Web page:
Next Vader gets a report from an Imperial officer….wait…THAT’S CHIEF BAST! He’s they guy who told Tarkin that he figured out the rebel’s Death Star attack plans! He’s still alive, he must have ran off right after reporting to Tarkin. This is wonderful news, shows he isn’t an idiot and the Empire does have a few bright bulbs besides Piett. Kashyyyk, besides housing lame Wookiee circus holograms, also has a lame cooking show with Harvey Korman as one of his many roles in this. Because children love cooking shows, this had to be included, or it wouldn’t b like Christma— I mean Life Day. The show stops when an Imperial officer shows up to announce that Kashyyyk is cut off( or Kazook as he pronounces it) due to Rebel activity. Art Carney arrives at the Chewbacca house to give some gifts. One of the gifts drops us into the next trippy acid-riddled segment of this circus of horrors, Kaleidoscope Time! Followed up by holographic Diahann Carroll singing, as the kids go nuts for Diahann Carroll.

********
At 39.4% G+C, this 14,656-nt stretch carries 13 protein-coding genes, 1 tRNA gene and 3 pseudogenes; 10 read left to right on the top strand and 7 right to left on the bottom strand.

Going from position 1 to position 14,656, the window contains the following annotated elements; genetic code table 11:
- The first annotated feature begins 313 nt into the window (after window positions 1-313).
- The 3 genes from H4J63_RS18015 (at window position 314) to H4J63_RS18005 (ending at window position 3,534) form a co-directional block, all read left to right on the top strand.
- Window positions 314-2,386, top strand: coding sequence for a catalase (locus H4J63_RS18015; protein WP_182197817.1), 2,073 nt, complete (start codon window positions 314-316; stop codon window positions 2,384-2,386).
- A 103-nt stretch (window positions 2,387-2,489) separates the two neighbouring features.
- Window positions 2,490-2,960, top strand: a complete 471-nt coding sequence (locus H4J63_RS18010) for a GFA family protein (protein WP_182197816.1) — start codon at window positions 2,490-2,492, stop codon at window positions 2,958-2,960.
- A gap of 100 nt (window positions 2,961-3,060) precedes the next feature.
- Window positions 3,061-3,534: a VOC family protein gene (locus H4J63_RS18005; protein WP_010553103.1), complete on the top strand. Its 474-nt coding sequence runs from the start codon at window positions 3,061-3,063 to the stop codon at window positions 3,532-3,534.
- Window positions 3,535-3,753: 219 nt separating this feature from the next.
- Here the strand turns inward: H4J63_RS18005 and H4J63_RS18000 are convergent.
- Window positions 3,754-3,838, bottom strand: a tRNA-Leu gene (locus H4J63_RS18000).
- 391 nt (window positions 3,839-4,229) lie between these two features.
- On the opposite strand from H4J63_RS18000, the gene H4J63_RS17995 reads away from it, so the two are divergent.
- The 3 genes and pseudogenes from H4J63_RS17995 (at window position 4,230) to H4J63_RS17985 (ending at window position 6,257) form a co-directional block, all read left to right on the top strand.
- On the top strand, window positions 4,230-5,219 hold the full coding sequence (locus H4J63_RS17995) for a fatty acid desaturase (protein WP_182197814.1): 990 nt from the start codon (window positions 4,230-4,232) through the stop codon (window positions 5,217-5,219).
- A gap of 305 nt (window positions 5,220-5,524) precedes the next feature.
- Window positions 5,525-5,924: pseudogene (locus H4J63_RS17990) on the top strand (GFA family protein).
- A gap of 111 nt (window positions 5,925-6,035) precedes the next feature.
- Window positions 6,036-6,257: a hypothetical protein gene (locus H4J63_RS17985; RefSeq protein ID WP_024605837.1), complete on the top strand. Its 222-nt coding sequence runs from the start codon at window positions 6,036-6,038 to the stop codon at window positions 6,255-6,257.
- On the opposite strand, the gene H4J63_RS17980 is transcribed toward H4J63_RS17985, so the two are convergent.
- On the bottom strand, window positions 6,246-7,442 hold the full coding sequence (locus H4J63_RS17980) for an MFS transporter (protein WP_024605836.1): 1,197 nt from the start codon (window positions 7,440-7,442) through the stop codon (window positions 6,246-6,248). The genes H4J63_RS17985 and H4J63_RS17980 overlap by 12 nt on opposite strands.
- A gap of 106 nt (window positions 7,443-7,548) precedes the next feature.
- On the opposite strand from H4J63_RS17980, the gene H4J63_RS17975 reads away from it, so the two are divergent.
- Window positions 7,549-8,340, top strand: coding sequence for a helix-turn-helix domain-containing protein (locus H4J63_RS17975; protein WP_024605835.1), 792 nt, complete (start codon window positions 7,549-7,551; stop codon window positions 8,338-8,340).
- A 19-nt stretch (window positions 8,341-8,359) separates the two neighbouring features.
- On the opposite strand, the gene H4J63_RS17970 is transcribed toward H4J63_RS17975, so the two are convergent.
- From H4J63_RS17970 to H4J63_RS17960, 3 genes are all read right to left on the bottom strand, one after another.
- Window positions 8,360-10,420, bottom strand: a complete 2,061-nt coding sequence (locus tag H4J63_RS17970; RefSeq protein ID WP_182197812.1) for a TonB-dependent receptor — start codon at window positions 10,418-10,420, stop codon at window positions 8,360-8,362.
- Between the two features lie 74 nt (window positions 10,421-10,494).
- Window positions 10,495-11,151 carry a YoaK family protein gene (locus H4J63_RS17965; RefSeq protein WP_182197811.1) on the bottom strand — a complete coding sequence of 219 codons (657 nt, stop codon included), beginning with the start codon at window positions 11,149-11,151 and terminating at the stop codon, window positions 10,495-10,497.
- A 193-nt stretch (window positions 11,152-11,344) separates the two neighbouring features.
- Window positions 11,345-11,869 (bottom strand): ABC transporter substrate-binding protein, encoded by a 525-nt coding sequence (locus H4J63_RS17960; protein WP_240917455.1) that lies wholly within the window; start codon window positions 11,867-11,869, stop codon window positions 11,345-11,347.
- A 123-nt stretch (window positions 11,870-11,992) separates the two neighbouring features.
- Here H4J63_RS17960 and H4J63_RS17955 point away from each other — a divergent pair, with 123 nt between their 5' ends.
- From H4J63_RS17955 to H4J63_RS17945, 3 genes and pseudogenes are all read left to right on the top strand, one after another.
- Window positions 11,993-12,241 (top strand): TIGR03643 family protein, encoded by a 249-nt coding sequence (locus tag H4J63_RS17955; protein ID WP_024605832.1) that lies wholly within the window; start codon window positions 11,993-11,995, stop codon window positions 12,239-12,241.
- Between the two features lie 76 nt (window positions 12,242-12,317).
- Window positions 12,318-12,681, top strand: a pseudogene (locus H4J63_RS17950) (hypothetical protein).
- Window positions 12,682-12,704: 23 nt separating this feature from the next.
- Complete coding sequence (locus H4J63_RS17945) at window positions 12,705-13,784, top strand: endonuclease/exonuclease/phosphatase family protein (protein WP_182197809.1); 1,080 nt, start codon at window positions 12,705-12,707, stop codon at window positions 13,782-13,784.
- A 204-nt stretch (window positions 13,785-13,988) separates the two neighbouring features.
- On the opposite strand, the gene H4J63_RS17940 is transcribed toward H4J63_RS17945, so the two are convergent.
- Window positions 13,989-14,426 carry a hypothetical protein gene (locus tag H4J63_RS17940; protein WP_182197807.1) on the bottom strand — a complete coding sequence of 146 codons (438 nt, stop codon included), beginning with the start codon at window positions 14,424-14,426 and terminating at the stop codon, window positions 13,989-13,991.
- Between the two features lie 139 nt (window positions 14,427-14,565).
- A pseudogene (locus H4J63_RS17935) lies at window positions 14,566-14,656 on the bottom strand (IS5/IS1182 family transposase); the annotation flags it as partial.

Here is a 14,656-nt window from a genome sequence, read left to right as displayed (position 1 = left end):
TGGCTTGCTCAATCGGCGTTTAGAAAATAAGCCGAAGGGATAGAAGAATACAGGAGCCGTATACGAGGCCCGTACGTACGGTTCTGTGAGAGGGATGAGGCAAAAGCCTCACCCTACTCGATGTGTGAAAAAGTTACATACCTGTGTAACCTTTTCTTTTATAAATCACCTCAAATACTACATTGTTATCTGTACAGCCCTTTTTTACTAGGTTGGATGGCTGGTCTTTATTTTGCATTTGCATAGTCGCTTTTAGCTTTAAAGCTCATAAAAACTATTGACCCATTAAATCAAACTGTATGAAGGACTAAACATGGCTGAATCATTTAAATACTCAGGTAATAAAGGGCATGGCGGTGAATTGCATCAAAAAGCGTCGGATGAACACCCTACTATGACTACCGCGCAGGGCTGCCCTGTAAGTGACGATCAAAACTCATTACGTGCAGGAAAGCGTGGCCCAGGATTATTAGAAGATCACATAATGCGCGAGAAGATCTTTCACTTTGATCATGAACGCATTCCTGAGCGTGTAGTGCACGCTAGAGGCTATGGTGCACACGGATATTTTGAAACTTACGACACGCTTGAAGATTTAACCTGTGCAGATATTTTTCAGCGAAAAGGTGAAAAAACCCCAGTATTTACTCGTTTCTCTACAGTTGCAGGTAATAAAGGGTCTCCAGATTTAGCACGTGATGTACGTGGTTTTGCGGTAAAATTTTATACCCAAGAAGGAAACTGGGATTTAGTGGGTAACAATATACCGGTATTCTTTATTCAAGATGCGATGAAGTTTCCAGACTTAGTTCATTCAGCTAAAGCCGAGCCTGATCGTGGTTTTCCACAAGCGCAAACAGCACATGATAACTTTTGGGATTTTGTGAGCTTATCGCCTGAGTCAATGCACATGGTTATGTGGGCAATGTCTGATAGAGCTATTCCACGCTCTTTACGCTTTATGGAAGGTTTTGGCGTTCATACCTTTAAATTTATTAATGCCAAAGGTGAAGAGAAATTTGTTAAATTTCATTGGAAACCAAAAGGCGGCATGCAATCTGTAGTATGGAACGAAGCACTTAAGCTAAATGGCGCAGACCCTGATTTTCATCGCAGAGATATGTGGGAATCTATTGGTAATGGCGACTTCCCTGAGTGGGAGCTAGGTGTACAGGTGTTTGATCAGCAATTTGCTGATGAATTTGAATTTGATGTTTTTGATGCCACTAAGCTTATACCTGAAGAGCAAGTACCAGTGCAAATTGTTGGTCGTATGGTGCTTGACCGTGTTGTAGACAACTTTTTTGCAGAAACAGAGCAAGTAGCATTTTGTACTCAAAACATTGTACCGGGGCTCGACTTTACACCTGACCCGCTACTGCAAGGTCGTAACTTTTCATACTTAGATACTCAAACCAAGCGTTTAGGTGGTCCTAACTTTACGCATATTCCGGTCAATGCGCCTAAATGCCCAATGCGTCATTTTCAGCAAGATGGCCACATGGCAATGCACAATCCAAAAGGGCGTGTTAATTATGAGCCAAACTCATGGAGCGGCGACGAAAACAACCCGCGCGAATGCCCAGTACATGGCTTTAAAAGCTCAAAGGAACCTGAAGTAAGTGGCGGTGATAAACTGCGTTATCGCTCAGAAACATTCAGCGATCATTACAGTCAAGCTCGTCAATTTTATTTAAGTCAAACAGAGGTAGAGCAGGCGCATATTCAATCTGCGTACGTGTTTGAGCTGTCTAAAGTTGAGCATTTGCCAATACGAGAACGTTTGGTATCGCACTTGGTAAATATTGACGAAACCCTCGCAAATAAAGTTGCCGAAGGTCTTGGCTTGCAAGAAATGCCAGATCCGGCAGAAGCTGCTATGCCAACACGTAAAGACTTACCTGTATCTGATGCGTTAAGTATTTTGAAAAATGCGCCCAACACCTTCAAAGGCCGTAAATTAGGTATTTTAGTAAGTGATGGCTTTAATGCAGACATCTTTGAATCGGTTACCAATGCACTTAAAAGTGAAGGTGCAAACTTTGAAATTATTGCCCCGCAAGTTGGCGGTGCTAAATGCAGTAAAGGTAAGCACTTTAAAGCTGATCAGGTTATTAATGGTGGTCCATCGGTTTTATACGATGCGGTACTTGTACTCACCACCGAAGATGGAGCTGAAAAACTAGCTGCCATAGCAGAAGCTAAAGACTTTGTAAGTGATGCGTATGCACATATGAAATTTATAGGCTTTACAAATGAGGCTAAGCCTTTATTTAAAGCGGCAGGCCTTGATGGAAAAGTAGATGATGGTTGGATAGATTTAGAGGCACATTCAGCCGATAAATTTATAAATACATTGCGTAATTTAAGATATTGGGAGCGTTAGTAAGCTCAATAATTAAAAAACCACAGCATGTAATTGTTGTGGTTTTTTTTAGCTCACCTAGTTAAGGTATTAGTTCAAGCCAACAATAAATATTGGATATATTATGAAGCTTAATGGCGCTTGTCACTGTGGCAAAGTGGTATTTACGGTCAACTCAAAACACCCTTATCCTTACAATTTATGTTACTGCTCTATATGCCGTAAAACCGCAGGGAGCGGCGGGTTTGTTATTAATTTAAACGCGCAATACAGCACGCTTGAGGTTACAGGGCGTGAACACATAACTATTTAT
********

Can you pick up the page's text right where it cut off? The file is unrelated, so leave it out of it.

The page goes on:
Leia and C3PO are up next for their cameo. Imperial Troops arrive at the Chewbacca’s to search as Chewie and Han land on Kashyyyk, but on the other side! Will they ever get all the way across the planet in time for Life Day? Luckily, this is before “goen through da core!” so we don’t have ten minutes of big fishes eating each other. The Imperials search the house some more, and find Jefferson Starship, and we are again assailed by loud music, color changing effects, and hairy people. The Chewbacca family should be arrested for “Assault with a Deadly Decade.” How did anyone watch this long tedious garbage? The song goes on and on! And on! And ON!

Finally, we get interrupted by CARTOON TIME! This is generally considered the best part of this special, a Boba Fett cartoon. Done by the people who went on to do the Droids and Ewoks cartoons, this short’s visual style is reminiscent of Heavy Metal or Wizards. Han and Chewie are lost on a planet, and Luke and the droids go to find them, and Boba Fett shows up riding a dinosaur-type creature. He is immediately befriended by Luke, and helps find Han, who is in a coma, and Luke falls into one as well. Chewie and Boba go to get some cure for the comas, but Chewie finds Boba calling Darth Vader for some reason, revealing him as a villain. Chewie gets the cure back, and Luke learns an important lesson, don’t trust people wearing weird armor. Boba Fett also just leaves when exposed, he doesn’t even bother to shoot or try to capture the people, he just wanders off.

That really wasn’t that good, either. At least it avoided lots of trippy seventies music.